The New Jersey Business & Industry Association and Audible hosted an event Monday at the New Jersey Performing Arts Center in Newark that focused on urban revitalization and innovation, attracting politicians from the region and officials from some of the city’s largest companies.
In its quest to attract Amazon‘s second headquarters, the city’s officials have touted many of Newark’s hidden treasures, including the dark fiber network, the existing supply of large and invested companies — including growing interest from developers — and research and startup institutes within the city.
And, despite the known traffic woes of its arterial roads, the city can boast a strong population density, as well.
“We’re built for this. We’re built for Amazon — and for the next Amazon,” said Aisha Glover, Newark Community Economic Development Corp.’s acting CEO and president.
Here are some topics that were touched on during the discussion at the event, entitled “A Tale of Tech Cities: Innovation & Urban Revitalization.”
Aisha Glover: “We have the infrastructure and the capacity to handle a company (Amazon’s) size that’s bringing 50,000 jobs. But … we have to be mindful of transportation issues with that infrastructure and, so, even though even though we were at that peak population (half a million residents) at some point, what would it physically look like to have 50,000 additional bodies taking mass transportation, walking the street, needing to identify adequate housing and so on and so forth. I think at the end of the day, starting with a certain level of infrastructure will certainly help, but making sure that those conversations and public-private partnerships are actually there — because that’s the other side of the infrastructure that’s needed — how can we actually make this happen, plan for it and make sure it’s purposeful and intentional? You’re ramping up. It’s not ‘drop here, there’s 50,000 jobs tomorrow.’ And none of these sectors can have these conversations alone, so — back to what the governor was saying earlier and what Don (Katz, CEO of Audible) was saying as well — the way that you’ve seen the community mobilize around the HQ2 effort is really indicative of what really needs to happen in order to prepare for an Amazon or another company of that size.”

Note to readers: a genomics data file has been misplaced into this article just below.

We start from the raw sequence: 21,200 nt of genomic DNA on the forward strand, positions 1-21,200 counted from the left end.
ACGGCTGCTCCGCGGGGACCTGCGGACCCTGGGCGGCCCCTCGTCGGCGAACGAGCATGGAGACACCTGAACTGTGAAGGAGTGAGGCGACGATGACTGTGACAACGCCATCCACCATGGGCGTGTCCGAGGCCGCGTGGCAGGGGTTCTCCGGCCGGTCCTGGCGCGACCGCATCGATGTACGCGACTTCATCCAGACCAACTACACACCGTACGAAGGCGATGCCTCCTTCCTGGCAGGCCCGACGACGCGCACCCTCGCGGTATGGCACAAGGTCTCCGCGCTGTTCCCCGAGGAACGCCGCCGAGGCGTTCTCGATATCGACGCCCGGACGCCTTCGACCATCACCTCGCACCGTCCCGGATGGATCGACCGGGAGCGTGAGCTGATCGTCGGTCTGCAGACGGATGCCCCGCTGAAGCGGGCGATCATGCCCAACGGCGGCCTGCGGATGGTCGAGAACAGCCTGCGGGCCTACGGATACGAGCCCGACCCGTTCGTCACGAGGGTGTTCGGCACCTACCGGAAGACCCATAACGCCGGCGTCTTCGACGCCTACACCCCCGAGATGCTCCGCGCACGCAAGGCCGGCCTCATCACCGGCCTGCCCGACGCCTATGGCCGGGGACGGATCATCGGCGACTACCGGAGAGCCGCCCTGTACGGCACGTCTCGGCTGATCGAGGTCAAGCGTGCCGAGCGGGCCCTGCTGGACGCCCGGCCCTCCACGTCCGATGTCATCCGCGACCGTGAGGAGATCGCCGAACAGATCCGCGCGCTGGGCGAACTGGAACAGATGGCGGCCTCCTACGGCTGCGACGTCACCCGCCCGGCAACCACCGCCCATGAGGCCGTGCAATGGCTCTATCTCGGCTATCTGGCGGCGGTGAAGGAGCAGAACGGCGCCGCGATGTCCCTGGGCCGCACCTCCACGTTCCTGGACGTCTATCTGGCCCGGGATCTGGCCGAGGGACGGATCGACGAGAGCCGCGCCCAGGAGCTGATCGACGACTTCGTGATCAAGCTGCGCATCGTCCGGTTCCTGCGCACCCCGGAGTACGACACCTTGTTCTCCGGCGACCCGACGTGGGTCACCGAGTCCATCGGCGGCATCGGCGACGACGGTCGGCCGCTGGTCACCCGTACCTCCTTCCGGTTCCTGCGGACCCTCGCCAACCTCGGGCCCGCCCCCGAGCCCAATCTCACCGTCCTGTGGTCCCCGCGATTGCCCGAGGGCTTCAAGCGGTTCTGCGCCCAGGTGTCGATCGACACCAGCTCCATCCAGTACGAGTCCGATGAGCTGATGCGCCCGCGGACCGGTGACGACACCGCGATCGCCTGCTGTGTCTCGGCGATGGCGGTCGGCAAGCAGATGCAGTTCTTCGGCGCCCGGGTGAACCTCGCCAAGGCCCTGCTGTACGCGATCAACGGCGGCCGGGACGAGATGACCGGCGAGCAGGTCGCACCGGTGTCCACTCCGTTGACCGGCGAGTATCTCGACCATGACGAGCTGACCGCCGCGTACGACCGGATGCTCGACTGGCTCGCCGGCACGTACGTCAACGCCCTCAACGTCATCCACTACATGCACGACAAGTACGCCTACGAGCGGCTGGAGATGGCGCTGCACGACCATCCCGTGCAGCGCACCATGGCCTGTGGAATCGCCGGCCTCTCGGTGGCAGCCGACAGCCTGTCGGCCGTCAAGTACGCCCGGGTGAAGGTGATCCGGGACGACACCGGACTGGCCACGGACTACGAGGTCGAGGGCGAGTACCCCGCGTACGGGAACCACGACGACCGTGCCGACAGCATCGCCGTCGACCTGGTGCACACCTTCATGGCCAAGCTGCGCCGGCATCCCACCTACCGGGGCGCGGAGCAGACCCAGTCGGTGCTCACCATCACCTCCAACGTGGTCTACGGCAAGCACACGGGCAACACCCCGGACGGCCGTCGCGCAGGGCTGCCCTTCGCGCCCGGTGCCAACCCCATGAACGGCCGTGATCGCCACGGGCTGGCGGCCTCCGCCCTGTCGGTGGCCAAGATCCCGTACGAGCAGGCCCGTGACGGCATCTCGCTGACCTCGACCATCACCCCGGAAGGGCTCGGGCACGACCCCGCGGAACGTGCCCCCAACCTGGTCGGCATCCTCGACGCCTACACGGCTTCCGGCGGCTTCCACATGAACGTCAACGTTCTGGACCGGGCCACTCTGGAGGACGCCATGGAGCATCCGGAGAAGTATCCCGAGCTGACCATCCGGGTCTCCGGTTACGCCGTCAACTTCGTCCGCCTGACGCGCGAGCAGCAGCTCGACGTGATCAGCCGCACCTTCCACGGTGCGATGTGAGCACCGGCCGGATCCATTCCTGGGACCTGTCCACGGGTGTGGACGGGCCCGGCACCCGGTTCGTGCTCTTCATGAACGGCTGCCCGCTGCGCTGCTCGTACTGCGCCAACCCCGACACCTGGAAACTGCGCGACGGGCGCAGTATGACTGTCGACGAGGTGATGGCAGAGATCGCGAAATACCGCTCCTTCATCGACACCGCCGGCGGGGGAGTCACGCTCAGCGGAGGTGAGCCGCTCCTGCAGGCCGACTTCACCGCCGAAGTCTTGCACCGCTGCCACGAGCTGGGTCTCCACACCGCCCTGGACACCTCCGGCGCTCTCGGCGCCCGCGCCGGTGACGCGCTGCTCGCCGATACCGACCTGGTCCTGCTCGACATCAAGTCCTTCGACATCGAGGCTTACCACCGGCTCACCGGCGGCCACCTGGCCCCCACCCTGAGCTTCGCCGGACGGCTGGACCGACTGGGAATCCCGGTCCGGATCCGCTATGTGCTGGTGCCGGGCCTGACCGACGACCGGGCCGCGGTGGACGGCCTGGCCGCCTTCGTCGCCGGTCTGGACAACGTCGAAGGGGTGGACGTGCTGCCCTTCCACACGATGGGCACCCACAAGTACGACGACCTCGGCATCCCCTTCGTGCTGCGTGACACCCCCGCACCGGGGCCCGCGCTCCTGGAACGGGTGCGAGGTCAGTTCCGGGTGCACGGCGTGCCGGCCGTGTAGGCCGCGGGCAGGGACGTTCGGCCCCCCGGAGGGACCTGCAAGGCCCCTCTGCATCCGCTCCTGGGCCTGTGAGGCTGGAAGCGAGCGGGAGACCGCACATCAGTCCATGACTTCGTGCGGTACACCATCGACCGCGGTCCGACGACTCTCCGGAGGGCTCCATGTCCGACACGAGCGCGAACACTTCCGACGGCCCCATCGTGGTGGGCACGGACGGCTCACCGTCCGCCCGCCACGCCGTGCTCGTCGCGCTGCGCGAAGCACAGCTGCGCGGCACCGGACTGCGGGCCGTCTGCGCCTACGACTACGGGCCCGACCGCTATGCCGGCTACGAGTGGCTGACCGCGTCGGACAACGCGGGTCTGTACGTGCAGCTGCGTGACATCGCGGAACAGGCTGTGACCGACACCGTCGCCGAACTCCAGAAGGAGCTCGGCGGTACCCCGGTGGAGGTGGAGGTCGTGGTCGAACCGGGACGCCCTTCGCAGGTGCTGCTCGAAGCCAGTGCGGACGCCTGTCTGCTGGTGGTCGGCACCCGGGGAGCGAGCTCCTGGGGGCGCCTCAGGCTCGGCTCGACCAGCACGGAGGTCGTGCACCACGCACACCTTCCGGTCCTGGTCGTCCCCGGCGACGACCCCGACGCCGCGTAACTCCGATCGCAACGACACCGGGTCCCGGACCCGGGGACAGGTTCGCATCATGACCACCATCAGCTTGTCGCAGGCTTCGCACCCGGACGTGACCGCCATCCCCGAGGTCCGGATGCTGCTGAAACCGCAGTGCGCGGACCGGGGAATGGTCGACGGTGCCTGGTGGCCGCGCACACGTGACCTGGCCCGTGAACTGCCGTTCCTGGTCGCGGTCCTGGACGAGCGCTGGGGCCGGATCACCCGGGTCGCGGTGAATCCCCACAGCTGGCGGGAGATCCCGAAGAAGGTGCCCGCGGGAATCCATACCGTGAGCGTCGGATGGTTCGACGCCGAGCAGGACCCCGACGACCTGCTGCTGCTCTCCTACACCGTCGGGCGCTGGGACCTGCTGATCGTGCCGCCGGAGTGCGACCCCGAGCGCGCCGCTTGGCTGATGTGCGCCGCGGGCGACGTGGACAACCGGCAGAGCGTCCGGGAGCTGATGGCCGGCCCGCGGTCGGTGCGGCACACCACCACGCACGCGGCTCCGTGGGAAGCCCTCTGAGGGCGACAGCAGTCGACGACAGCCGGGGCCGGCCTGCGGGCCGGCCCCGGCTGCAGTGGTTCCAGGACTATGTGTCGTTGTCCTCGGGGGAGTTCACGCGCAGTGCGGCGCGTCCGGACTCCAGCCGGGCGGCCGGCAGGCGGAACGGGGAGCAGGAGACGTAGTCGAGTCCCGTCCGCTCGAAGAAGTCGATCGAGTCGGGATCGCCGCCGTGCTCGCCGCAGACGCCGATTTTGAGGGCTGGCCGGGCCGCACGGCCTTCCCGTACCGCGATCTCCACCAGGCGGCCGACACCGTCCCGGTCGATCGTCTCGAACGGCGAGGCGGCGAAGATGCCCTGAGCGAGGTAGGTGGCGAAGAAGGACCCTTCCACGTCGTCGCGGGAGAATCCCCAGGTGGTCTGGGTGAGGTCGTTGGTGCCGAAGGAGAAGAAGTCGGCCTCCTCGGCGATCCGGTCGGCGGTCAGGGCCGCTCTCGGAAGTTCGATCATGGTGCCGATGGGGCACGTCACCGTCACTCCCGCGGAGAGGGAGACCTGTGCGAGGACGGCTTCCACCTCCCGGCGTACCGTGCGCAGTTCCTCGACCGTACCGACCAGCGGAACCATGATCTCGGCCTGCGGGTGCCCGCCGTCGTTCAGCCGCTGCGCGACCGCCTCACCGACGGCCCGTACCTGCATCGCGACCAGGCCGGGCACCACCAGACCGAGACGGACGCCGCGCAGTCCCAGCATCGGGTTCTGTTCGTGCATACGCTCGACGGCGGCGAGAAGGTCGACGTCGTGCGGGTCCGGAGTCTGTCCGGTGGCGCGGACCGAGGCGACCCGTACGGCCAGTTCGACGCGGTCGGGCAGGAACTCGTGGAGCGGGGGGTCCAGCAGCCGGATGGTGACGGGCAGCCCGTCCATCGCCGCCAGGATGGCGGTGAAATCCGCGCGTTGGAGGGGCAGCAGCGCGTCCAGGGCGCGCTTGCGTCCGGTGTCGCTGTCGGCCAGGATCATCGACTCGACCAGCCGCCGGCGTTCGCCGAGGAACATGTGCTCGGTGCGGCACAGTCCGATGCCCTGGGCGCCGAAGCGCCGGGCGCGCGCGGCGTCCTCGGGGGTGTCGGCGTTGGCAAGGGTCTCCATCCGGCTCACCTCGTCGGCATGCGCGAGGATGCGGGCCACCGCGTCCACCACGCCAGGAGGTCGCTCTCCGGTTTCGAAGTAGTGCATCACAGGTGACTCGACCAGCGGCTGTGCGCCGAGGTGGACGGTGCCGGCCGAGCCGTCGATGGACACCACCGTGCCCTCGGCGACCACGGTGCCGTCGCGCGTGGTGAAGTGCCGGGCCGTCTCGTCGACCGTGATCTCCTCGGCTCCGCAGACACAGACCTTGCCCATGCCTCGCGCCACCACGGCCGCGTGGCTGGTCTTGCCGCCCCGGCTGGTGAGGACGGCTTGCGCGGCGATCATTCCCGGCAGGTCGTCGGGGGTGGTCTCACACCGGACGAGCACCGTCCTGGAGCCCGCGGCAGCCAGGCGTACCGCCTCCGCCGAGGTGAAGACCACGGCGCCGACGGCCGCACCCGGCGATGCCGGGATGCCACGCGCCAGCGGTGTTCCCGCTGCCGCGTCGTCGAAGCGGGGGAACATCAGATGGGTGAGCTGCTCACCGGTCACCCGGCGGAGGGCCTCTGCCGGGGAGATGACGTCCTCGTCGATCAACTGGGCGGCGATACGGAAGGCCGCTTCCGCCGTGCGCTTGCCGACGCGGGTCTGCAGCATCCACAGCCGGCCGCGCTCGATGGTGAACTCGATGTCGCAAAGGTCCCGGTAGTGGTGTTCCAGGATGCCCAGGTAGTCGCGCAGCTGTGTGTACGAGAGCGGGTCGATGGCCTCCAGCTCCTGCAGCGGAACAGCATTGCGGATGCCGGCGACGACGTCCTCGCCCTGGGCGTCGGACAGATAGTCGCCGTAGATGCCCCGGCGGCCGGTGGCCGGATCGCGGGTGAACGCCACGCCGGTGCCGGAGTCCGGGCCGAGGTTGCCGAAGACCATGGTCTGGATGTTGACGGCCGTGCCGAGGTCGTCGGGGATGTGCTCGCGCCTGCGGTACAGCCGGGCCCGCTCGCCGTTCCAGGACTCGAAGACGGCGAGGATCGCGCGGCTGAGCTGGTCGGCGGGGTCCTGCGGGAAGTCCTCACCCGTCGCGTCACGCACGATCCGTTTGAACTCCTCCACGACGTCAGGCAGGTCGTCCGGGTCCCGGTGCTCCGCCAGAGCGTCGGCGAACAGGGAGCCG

Dan Brook, managing partner at Newark Venture Partners: “There’s underrepresentation of medium-sized companies in New Jersey. You still have to think about the infrastructure, but you don’t have the challenge of bringing those medium-sized companies that you do with those large companies. The concerns are different, but they are creating the most jobs. I think focusing there — the Amazon HQ2 — fantastic, but a lot of these medium-sized companies are where we are going to find a lot of opportunity.”
Jonathan Cortell, vice president of L+M Development Partners: “The human beings that comprise this market are its greatest asset … so much of New Jersey and Newark’s future lies in the presentation of its people and resources that are here. The job we have to do is dissuade people of the misinformation they have been sort of enjoying for too long. L+M is a New York business and it took me something of a task to persuade my colleagues to get past the misinformation that they relied upon (for) their decision-making, which was that New Jersey is not the equal of New York. My experience in New Jersey has encouraged me to buy a home here and stay here. I imagine my office is surprised by the number of my colleagues who are now following my lead.”
Jay Bhatti, co-founder, BrandProject LP: “I think if anyone has taken a look at Bell Labs … it’s becoming a really interesting ecosystem — not as much on the consumer side as Newark, but more on the enterprise and tech side. I know Asbury Park is doing a lot of work, working very closely with the folks at Princeton University to try and get more of an entrepreneurial hub going over there, and also with some of the people at Rutgers University. It’s not about the state, it’s about the community. I think it’s about building those communities; we’re starting to see them mushroom up. One of the things we talk about that would be great is if Newark was known as the consumer tech capital, and Holmdel was the enterprise capital, and Asbury for creative tech. There are those things that are mushrooming up that is very exciting.”